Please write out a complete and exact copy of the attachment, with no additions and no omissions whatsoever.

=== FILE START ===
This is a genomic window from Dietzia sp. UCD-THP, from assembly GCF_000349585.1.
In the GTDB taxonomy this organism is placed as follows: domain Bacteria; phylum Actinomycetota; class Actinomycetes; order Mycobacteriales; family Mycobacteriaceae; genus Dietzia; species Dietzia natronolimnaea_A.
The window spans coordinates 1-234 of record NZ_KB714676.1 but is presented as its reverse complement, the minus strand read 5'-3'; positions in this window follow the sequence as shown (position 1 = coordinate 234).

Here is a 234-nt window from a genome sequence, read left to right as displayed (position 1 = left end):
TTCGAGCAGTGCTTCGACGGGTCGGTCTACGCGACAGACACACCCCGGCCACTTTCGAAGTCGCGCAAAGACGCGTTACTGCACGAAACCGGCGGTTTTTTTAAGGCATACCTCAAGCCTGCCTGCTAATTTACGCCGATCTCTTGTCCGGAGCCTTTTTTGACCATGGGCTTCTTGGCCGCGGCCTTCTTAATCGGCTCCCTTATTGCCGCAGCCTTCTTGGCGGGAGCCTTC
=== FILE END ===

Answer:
This is a genomic window from Dietzia sp. UCD-THP, from assembly GCF_000349585.1.
In the GTDB taxonomy this organism is placed as follows: domain Bacteria; phylum Actinomycetota; class Actinomycetes; order Mycobacteriales; family Mycobacteriaceae; genus Dietzia; species Dietzia natronolimnaea_A.
The window spans coordinates 1-234 of record NZ_KB714676.1 but is presented as its reverse complement, the minus strand read 5'-3'; positions in this window follow the sequence as shown (position 1 = coordinate 234).

Here is a 234-nt window from a genome sequence, read left to right as displayed (position 1 = left end):
TTCGAGCAGTGCTTCGACGGGTCGGTCTACGCGACAGACACACCCCGGCCACTTTCGAAGTCGCGCAAAGACGCGTTACTGCACGAAACCGGCGGTTTTTTTAAGGCATACCTCAAGCCTGCCTGCTAATTTACGCCGATCTCTTGTCCGGAGCCTTTTTTGACCATGGGCTTCTTGGCCGCGGCCTTCTTAATCGGCTCCCTTATTGCCGCAGCCTTCTTGGCGGGAGCCTTC